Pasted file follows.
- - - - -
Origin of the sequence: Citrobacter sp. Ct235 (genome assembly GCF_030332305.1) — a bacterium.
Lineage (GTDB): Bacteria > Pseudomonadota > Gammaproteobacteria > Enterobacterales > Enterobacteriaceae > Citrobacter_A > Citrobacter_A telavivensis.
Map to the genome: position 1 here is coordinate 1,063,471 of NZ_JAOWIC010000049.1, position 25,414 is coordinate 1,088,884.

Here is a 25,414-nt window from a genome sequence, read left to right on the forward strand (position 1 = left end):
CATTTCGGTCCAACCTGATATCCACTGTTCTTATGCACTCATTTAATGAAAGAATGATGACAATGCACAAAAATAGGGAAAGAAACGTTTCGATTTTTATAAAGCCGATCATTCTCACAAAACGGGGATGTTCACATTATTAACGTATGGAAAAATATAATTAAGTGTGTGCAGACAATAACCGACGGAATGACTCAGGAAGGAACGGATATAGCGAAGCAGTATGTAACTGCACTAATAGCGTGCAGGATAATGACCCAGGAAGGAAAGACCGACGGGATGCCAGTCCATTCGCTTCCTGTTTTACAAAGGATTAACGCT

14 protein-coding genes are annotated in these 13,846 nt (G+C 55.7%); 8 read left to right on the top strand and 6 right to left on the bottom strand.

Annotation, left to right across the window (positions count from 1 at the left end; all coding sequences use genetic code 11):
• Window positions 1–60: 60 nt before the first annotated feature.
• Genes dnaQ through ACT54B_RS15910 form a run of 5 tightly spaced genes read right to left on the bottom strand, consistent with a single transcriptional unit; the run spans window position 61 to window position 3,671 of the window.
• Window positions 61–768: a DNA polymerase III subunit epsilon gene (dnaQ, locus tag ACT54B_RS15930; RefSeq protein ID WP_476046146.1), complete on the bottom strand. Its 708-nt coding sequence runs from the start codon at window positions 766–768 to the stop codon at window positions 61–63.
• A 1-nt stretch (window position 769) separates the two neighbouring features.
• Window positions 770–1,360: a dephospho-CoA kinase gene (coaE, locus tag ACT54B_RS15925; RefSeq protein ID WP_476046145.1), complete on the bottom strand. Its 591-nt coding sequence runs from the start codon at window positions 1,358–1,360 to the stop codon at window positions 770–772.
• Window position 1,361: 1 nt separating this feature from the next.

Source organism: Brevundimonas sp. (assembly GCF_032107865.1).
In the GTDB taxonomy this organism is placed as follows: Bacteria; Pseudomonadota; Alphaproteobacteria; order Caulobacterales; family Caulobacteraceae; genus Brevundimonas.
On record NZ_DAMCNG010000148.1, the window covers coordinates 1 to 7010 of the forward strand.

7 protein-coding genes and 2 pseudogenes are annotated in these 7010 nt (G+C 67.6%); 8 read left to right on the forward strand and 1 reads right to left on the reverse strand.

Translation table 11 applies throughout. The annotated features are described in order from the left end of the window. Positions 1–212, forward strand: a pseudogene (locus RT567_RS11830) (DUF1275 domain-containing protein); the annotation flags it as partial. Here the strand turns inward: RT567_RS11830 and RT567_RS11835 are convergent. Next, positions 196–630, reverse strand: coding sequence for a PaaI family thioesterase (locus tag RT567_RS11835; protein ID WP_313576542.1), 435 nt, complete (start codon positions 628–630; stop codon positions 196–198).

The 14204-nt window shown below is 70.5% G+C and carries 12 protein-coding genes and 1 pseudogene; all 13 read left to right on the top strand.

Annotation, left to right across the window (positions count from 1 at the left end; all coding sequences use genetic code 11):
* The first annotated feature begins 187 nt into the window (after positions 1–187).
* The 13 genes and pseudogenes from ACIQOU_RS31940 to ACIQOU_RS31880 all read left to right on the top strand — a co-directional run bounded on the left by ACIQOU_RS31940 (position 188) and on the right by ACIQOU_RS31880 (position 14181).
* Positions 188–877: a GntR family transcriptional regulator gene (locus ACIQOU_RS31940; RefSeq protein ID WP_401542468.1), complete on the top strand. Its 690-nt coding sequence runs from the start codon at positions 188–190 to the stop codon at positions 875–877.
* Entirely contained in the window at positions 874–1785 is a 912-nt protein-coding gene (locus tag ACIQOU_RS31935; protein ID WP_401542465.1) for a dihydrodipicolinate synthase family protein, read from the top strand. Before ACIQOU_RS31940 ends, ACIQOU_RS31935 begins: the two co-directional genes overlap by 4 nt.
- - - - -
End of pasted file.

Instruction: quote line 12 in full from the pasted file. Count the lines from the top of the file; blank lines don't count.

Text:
• Window positions 770–1,360: a dephospho-CoA kinase gene (coaE, locus tag ACT54B_RS15925; RefSeq protein ID WP_476046145.1), complete on the bottom strand. Its 591-nt coding sequence runs from the start codon at window positions 1,358–1,360 to the stop codon at window positions 770–772.